Who wants to go home?

I don’t

If home is:

Not waking up at 2 a.m. to hold you
And napping at noon

Not seeing that first step
And getting that first kiss

Not being “stuck” at home
Drinking juice with you

Not watching your face light up
Over a new toy, or book

Having no one
Who needs you at home

Being alone, really alone
With no one to worry about but yourself

Thursday, May 5, 2011

Dyeing to fit in

I just had my hair dyed. Yes, it needed it – my white roots were quite standing out. But the real motivating factor was the imminent arrival of the aunt/uncle-in-law. If I have any white hairs, I will never hear the end of it, or Jack will never hear the end of how he’s married an old lady.

Plus, we are headed to the wedding of Jack’s cousin, and as my neighbor gleefully informed me, I will be more of a star than the bride. That actually makes me feel sad. It’s possible the bride might be quite happy about that and feel she is gaining some face, but I don’t enjoy it. Said neighbor also suggested I should be the best dressed there as I will be “representing America” to people who will never meet other Americans. I’m still leaning toward a bit more understatement, rather than actually risking looking ridiculous.

And frankly, I’m also relying on my kids to draw most of the attention. 

Sunday, April 24, 2011

Would You Turn Your Child in if They Committed a Crime?

My husband and I ran into an interesting difference of opinion the other night. He said the parents of a confessed murderer who escorted their son to turn himself into the police should have done more to protect their son.

My response: “What? They were bad parents because they made their son own up to killing somebody?” Seriously, I didn’t think there would even be much thought there. But the case is more complicated than that. As a brief background, the young art student’s car hit a young mother riding her bike, and then he stabbed her to death when she started writing down his license number.  The act was witnessed and he injured more people on his escape.

As for his parents, it seems they escorted him to the police after investigation and witnesses had already led in his direction, making their act far less noble than it would seem. The family was reportedly affluent and with connections, though just how much is being debated all over the Internet. At least, it wasn’t enough to avoid the death penalty. Compensation offered the victim’s family was rejected.

But, whatever went on with his parents, my husband’s reaction brings up, to me, an aspect of a single-child society that isn’t usually addressed. That even the idea of protecting your child who has taken someone’s life could be supported shows a high level of protectiveness that some Chinese might call a sacrifice along the lines of spending all their life’s savings to guarantee a good future for their child (in this case, it seems the seemed affluence came from his parents spending what money they did have giving their son a comfortable life, i.e. the car).  

Now, Chinese parents certainly don’t corner the market on this level of protectiveness and I’m sure there are plenty of parents in other countries who hide their child’s criminal behavior. But it's probably not an attitude that would be publicly voiced (as much as my husband's opinion is "public"!) And in fact, is the only-child sense of entitlement leading to the greater possibility of criminality? Many netizens believe this killer was justified and might have done the same themselves.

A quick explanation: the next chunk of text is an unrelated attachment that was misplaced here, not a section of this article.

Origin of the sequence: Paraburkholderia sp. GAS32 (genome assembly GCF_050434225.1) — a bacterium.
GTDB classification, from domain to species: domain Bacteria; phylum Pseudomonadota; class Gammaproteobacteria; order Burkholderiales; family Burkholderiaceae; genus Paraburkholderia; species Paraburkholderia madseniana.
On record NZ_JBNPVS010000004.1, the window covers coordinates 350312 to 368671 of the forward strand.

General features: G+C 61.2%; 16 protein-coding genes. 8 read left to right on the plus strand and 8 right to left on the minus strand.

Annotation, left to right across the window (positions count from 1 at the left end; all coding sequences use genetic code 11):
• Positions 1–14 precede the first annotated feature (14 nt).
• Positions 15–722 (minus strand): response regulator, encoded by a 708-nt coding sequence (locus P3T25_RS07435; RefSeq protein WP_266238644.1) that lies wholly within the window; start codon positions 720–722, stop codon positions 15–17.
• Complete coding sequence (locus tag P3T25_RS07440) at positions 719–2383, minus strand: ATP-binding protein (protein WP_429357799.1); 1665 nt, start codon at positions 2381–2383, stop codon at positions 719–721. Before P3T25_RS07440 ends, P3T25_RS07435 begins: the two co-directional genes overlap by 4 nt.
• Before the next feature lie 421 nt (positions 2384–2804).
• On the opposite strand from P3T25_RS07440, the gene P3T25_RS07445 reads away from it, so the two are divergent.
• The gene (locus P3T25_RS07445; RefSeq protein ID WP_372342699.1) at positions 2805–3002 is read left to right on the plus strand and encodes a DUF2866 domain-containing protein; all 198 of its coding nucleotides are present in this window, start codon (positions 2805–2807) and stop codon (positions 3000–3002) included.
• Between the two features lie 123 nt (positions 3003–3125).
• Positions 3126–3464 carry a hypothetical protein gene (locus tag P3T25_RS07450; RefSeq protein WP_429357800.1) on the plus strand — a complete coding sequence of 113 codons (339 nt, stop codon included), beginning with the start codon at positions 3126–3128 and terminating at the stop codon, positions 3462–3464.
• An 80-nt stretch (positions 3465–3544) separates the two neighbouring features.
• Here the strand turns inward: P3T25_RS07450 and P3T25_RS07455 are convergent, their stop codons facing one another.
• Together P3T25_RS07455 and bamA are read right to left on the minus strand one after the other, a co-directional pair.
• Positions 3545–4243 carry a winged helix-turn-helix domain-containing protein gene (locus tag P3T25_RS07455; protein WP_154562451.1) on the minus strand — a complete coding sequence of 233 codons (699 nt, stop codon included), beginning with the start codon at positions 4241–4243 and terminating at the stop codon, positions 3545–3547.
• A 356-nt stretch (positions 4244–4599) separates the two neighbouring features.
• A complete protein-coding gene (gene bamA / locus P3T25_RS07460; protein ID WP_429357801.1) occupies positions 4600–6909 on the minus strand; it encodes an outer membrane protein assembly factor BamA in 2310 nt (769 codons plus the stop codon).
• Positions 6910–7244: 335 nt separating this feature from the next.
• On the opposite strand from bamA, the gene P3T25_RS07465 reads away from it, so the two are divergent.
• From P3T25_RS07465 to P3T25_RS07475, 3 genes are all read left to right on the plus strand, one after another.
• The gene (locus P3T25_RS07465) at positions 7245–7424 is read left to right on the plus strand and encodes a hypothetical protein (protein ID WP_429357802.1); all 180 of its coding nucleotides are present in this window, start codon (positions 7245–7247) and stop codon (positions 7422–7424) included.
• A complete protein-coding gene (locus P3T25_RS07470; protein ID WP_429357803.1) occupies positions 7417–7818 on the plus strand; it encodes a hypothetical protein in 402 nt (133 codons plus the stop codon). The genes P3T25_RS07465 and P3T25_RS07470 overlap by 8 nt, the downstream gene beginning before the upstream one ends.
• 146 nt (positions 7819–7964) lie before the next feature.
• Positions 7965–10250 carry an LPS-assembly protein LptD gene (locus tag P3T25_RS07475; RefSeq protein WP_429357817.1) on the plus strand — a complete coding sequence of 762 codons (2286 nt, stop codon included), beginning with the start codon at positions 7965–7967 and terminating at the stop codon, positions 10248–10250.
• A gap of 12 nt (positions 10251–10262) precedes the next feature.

We all say we just want our kids to be happy, while all the while planning for them to become doctors, lawyers, presidents (goodness knows why for the latter two… J). We look at cases like this and shake our heads, but I won’t deny the horrible possibility hasn’t crossed my mind  of any of my children doing, well, something I would be less than proud of. What would I do if it were a case like this? What I believe is the right thing, I hope. But I hope and pray none of my sons ever makes his parents have to have this debate for real!

Friday, April 22, 2011

Win $150 from American Airlines

It's the time of year to start planning summer family vacations. But for many of us, finding the money to afford a vacation is difficult. American Airlines is hoping to help someone out with that with a contest to win a $150 dollar voucher. The contest is to promote new routes including Shanghai to Los Angeles and 9 other US cities. Check out this flash mob video  they filmed in LA.

You can enter the contest at TravelingMom

Wednesday, April 20, 2011

Sand Gets in Your Eyes: Spring in Beijing

Spring is windy and stormy in much of the world. But in Beijing it brings with it the added curse of sand. A common news topic this time of year is tree planting – trying to stop the evil Gobi desert from sending its sand our way. Recently, we looked out our window and saw our English-Polish neighbor kids digging a hole to plant trees, while hotel staff looked on.

I assumed this was hotel sand-fighting propaganda, but after we ventured outside we discovered the neighbor boys had themselves requested and chosen these trees – one cherry blossom and one peach. The kids all had fun digging and pouring water. And we big people all had fun toasting it with neighbor Kasha’s cherry brandy.

But the belief the trees were a sort of symbolic sand-fighting effort at all was all my assumption on first glance out the window. Flipping through hotel channels soon after, my attention was arrested by a photo on the hotel channel. It was us and the neighbors in full digging mode.  Turns out the hotel is promoting the act as planting “memorial trees” for “departed foreign experts”, presumably referring to the man who dug up his own trees on moving.